Roadside chaat, kebabs and biryanis in Mughlai establishments, omelette pao at Irani cafes, fancy pasta at Italian fine-dine restaurants — Mumbai has something for every taste bud.
However, when you decide to eat a meal at a decently expensive restaurant in Mumbai, the food and the experience both are equally important.
A great ambience, fantastic service coupled with bad food make for a royal waste of money. And with time, Mumbai has gotten itself some great places that win on all counts and make for a great culinary experience.
However, I often find myself seated at these restaurants that have absolutely no sense of privacy. No, I don’t mean the ‘no one can see me’ privacy; I mean the kind of privacy where the next table can’t hear about my traffic woes and I am not forced to overhear saas-bahu jhagda being discussed at the next table.
I understand that space is expensive in Mumbai, and restaurants want to fit in as many covers as they can at one given time. But does that hold true for fancy restaurants that have cropped up in the last two years across town?
I understand Udipis, fast-food and budget restaurants forcing you to share tables. Hell, I’d even say that it adds to the charm of eating at such establishments, but fine-dine restaurants that arrange tables like one would pack sardines in a tin make me feel cheated, irrespective of the quality of food.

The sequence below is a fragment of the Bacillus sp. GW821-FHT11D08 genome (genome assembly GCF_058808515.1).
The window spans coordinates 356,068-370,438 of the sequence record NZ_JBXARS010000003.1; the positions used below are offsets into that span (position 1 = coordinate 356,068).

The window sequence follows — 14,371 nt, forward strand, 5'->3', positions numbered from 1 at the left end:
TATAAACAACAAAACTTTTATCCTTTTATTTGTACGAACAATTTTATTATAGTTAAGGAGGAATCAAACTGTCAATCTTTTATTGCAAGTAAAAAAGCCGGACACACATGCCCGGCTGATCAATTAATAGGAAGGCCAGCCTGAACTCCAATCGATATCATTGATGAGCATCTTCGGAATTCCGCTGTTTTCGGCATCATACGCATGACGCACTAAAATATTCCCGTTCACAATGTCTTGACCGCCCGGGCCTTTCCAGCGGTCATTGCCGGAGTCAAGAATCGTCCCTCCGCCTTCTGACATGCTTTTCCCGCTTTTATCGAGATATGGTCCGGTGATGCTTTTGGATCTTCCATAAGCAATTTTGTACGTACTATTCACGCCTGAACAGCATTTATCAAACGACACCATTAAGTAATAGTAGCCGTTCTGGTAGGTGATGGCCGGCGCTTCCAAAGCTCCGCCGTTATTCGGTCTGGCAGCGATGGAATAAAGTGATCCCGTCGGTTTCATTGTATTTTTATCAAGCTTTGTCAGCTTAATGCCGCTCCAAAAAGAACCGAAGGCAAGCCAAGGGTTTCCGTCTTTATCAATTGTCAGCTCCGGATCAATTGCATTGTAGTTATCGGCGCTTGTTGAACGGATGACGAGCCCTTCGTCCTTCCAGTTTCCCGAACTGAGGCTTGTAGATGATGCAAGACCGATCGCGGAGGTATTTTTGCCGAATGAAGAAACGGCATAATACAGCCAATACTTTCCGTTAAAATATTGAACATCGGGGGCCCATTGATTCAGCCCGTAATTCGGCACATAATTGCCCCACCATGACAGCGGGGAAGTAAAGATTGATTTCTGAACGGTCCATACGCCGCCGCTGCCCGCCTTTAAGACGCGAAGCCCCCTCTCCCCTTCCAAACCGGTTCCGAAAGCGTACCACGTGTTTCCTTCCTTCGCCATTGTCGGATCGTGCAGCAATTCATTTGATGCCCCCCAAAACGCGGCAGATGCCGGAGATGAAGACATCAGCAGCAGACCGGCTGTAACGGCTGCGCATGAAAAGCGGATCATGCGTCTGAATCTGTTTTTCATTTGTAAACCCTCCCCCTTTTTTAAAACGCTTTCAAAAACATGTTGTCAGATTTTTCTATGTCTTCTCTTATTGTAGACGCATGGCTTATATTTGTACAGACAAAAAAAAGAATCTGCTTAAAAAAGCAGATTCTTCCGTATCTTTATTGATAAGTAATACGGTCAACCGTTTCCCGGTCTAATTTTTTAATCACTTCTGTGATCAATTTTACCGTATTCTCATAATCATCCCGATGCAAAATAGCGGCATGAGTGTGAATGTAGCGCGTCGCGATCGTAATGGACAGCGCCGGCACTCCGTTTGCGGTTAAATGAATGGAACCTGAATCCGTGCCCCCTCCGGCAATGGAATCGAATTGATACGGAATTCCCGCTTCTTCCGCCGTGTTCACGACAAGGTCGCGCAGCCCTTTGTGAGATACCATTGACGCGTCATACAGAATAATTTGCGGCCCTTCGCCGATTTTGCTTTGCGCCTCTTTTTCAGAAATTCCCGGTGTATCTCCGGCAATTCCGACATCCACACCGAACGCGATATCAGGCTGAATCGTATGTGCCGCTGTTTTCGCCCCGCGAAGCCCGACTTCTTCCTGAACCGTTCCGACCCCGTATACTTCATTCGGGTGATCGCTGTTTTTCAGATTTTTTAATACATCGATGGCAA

For example, a French restaurant in Mumbai serves reasonably good food and has excellent service but requires you to be a trapeze artiste to make your way between tables without knocking a glass or two.
All the tables for two are thrown next to each other, barely a foot apart. At another one of these fancy restaurants, I excitedly suggested that we order dessert and the guy at the table next to mine responded with a ‘Why not?’.
Our tables were so close to each other that he mistook my voice for that of his date. Awkward! This makes my dining experience akin to that at a south Indian restaurant in Matunga (at ten times the cost, mind you).
Across the city, the table for two is often tiny, with barely any space for plates and maybe a salt shaker. My friend in the hospitality business tells me this is because, on an average, the per-person bill at a table for two is less than that at a bigger one.
But if a pair of diners decides to settle at a table for four, isn’t that a bigger loss for the restaurant on a busy day? I can’t solve this puzzle, but I do wonder why the table for two receives such a stepchild-like treatment across Mumbai restaurants.
If you know the answer, let me know. And if you’ve stumbled upon a restaurant with a comfortable table for two, definitely let me know!